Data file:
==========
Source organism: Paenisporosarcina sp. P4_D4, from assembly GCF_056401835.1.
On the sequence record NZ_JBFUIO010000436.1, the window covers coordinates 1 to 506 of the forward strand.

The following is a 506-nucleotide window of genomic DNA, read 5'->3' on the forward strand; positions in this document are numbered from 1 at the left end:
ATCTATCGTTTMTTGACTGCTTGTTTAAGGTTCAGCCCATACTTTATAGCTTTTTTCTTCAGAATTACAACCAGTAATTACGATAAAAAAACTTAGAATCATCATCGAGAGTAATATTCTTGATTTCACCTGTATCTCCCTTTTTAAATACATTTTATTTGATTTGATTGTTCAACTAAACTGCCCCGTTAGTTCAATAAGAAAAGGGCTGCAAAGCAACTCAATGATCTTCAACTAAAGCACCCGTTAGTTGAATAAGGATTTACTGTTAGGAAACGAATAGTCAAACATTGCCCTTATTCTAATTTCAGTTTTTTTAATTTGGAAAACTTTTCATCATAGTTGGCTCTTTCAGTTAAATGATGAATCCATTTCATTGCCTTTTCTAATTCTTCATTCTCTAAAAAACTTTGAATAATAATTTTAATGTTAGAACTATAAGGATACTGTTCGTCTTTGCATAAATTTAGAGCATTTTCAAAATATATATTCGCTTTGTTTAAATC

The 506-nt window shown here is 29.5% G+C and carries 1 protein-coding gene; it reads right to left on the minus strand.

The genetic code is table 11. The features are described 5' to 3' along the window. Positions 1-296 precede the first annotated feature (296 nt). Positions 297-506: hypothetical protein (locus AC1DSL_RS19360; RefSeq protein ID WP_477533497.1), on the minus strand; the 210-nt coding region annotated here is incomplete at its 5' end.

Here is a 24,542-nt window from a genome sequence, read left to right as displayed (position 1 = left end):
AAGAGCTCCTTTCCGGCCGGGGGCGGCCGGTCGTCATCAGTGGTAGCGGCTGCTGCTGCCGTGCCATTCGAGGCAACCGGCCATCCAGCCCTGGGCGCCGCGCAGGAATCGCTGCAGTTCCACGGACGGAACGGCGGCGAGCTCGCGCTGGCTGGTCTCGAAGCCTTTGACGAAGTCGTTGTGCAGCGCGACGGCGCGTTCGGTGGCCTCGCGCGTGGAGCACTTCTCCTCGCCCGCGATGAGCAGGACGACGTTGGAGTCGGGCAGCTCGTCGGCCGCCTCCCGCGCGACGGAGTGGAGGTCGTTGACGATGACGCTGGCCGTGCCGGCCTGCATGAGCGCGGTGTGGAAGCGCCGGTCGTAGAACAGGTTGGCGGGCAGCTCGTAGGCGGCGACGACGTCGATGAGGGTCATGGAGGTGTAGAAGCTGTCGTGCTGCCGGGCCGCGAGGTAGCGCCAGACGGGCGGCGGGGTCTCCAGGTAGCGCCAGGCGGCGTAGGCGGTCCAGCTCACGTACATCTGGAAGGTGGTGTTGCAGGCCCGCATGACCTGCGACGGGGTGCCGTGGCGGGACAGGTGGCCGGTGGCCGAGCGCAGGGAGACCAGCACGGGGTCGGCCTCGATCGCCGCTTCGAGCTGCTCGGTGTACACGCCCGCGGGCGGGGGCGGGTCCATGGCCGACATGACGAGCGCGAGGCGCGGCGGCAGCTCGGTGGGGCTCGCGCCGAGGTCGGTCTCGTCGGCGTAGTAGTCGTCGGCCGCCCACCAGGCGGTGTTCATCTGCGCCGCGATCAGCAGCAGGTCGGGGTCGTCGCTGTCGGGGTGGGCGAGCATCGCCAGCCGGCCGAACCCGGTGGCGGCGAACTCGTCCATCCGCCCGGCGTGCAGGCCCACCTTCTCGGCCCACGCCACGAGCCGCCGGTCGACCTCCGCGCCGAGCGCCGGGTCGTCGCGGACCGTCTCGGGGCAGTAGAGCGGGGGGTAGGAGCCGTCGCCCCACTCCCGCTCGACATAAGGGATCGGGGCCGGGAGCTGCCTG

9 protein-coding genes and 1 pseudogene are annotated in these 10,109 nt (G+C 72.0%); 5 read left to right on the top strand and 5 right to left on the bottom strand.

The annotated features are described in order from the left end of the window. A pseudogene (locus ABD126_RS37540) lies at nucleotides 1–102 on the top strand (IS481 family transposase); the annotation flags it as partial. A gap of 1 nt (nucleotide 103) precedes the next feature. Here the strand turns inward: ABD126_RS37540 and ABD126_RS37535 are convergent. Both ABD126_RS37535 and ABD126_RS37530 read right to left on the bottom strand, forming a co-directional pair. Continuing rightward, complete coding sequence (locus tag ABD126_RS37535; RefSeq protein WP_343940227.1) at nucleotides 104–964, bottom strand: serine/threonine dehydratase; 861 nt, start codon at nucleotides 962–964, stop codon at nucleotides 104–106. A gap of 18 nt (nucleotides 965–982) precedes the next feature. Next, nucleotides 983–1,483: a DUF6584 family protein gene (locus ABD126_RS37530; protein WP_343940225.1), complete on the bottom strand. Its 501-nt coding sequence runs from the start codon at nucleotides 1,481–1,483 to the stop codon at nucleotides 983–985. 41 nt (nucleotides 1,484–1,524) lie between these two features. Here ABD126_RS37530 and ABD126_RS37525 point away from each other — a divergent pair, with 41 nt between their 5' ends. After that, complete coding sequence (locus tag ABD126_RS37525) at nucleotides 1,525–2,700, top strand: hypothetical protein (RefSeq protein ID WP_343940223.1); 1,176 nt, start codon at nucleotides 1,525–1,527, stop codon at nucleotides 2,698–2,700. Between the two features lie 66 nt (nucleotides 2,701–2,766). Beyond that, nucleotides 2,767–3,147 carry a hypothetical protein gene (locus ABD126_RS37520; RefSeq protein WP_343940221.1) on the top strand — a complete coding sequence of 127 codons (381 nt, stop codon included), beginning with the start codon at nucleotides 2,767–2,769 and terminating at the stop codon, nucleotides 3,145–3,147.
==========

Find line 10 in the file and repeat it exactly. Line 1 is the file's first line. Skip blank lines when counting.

The annotated features are described in order from the left end of the window. A pseudogene (locus ABD126_RS37540) lies at nucleotides 1–102 on the top strand (IS481 family transposase); the annotation flags it as partial. A gap of 1 nt (nucleotide 103) precedes the next feature. Here the strand turns inward: ABD126_RS37540 and ABD126_RS37535 are convergent. Both ABD126_RS37535 and ABD126_RS37530 read right to left on the bottom strand, forming a co-directional pair. Continuing rightward, complete coding sequence (locus tag ABD126_RS37535; RefSeq protein WP_343940227.1) at nucleotides 104–964, bottom strand: serine/threonine dehydratase; 861 nt, start codon at nucleotides 962–964, stop codon at nucleotides 104–106. A gap of 18 nt (nucleotides 965–982) precedes the next feature. Next, nucleotides 983–1,483: a DUF6584 family protein gene (locus ABD126_RS37530; protein WP_343940225.1), complete on the bottom strand. Its 501-nt coding sequence runs from the start codon at nucleotides 1,481–1,483 to the stop codon at nucleotides 983–985. 41 nt (nucleotides 1,484–1,524) lie between these two features. Here ABD126_RS37530 and ABD126_RS37525 point away from each other — a divergent pair, with 41 nt between their 5' ends. After that, complete coding sequence (locus tag ABD126_RS37525) at nucleotides 1,525–2,700, top strand: hypothetical protein (RefSeq protein ID WP_343940223.1); 1,176 nt, start codon at nucleotides 1,525–1,527, stop codon at nucleotides 2,698–2,700. Between the two features lie 66 nt (nucleotides 2,701–2,766). Beyond that, nucleotides 2,767–3,147 carry a hypothetical protein gene (locus ABD126_RS37520; RefSeq protein WP_343940221.1) on the top strand — a complete coding sequence of 127 codons (381 nt, stop codon included), beginning with the start codon at nucleotides 2,767–2,769 and terminating at the stop codon, nucleotides 3,145–3,147.